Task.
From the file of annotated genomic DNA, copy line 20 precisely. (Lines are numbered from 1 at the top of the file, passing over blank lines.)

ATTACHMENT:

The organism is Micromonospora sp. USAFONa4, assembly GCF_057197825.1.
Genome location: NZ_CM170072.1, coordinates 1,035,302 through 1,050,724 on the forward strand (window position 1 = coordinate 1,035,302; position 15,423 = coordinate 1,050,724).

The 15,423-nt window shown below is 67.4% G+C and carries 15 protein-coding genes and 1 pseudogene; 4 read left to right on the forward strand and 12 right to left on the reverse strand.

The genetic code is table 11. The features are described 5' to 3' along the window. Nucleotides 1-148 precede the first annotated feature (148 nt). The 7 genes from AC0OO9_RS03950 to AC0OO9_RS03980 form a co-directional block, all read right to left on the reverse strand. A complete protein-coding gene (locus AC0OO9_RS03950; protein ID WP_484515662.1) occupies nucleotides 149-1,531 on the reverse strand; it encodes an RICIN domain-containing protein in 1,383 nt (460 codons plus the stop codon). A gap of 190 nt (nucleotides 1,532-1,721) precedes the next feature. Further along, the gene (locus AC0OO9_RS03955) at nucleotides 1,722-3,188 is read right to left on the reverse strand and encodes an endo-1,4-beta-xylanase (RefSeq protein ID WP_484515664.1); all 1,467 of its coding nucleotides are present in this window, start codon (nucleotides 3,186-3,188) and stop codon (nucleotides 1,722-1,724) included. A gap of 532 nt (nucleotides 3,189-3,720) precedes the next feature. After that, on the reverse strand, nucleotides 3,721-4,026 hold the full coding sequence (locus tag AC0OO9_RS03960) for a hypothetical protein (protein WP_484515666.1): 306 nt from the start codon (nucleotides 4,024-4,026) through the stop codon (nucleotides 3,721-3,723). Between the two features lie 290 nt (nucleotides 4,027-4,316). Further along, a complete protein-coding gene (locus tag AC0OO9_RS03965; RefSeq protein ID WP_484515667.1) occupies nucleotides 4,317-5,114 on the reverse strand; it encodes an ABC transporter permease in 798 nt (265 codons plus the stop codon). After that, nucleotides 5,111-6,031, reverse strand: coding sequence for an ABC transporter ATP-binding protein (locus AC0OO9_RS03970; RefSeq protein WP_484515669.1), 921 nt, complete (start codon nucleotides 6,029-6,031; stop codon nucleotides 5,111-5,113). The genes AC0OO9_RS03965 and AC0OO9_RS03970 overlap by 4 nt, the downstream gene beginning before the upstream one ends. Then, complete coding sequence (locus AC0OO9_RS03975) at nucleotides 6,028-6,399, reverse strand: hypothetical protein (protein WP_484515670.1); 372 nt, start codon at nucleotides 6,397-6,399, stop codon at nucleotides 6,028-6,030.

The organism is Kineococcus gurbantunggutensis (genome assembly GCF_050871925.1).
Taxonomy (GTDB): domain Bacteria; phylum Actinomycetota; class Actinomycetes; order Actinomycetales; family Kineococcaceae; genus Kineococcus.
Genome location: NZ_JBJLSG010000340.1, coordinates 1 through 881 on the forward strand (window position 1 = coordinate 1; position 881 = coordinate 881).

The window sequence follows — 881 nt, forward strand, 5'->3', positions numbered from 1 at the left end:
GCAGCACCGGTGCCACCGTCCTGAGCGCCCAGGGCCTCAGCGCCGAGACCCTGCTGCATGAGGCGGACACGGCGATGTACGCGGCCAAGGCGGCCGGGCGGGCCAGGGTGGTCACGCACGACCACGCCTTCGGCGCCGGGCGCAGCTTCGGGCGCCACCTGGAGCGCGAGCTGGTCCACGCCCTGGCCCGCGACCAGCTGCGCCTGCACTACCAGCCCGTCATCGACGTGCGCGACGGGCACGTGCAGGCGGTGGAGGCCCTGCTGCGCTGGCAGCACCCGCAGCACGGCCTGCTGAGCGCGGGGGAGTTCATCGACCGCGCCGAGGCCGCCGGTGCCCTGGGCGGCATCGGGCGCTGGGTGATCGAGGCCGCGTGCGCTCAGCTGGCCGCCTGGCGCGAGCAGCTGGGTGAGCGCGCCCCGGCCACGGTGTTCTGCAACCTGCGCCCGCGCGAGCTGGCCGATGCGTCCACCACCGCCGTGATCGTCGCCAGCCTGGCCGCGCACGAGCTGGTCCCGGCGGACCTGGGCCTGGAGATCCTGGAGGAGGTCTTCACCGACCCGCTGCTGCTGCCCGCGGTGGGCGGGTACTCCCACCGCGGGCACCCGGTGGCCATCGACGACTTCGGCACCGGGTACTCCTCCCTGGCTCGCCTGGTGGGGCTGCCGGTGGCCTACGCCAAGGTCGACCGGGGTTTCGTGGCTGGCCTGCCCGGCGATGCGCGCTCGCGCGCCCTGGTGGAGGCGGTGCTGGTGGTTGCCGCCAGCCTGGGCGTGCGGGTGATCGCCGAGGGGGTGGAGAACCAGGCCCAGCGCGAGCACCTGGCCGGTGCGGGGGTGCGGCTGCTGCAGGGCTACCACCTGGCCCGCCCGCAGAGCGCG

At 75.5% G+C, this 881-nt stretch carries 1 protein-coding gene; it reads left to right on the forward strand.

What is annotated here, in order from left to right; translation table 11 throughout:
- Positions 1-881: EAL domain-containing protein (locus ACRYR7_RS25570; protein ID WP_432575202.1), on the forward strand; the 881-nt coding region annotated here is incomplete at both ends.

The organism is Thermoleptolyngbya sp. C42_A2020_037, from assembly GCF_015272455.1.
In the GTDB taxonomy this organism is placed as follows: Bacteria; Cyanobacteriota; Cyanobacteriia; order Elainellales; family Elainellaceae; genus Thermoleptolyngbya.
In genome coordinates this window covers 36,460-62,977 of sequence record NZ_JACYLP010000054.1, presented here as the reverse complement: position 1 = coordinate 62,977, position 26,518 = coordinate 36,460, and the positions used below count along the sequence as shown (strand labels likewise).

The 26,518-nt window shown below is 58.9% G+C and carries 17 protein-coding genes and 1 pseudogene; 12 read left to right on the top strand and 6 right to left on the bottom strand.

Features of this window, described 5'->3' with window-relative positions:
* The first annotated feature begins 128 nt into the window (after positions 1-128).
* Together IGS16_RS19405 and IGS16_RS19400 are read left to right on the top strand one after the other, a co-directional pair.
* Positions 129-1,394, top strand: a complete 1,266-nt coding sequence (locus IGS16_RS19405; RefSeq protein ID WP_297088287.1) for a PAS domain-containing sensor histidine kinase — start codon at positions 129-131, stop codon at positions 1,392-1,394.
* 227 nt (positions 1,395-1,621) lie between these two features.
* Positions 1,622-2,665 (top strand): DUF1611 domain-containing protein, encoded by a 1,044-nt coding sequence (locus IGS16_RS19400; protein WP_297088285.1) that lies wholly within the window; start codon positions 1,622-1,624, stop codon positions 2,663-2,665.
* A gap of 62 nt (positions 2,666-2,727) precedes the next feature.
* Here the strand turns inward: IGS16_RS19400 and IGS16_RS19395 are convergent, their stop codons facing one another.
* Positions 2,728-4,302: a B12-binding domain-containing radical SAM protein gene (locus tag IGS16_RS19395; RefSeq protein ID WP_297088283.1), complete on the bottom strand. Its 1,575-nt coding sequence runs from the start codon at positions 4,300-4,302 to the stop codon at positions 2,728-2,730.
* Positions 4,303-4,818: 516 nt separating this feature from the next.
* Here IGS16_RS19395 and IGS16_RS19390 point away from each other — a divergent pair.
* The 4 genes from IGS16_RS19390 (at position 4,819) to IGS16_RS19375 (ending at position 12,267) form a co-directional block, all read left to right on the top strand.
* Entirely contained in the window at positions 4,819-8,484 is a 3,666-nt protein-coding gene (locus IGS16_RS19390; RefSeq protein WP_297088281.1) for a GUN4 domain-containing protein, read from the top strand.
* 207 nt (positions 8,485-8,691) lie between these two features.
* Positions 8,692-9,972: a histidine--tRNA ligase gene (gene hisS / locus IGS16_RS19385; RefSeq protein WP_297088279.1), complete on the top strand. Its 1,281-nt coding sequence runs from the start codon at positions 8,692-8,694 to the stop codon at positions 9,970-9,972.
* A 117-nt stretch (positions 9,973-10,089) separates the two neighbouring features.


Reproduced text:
* Positions 129-1,394, top strand: a complete 1,266-nt coding sequence (locus IGS16_RS19405; RefSeq protein ID WP_297088287.1) for a PAS domain-containing sensor histidine kinase — start codon at positions 129-131, stop codon at positions 1,392-1,394.